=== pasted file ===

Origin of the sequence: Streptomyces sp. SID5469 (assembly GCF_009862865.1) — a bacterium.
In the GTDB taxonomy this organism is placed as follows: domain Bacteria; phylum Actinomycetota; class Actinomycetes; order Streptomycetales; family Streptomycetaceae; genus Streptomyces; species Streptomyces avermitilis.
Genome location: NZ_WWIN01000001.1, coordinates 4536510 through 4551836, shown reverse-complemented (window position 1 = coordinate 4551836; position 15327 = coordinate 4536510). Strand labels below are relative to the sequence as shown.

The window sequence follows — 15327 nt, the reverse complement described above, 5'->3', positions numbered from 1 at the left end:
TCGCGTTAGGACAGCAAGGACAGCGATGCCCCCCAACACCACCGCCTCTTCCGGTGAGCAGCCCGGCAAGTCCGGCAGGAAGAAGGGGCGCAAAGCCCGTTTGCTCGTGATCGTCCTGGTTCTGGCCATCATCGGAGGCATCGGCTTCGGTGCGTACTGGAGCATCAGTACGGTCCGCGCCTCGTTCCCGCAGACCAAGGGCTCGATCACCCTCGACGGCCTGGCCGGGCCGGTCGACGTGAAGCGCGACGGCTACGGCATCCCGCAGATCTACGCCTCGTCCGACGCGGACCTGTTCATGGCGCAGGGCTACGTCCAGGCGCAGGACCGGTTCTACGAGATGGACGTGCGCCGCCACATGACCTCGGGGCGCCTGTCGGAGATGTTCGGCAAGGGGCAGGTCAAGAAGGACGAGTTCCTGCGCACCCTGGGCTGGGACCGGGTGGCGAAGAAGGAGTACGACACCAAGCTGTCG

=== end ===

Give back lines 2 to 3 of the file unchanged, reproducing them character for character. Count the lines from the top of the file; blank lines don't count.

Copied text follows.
In the GTDB taxonomy this organism is placed as follows: domain Bacteria; phylum Actinomycetota; class Actinomycetes; order Streptomycetales; family Streptomycetaceae; genus Streptomyces; species Streptomyces avermitilis.
Genome location: NZ_WWIN01000001.1, coordinates 4536510 through 4551836, shown reverse-complemented (window position 1 = coordinate 4551836; position 15327 = coordinate 4536510). Strand labels below are relative to the sequence as shown.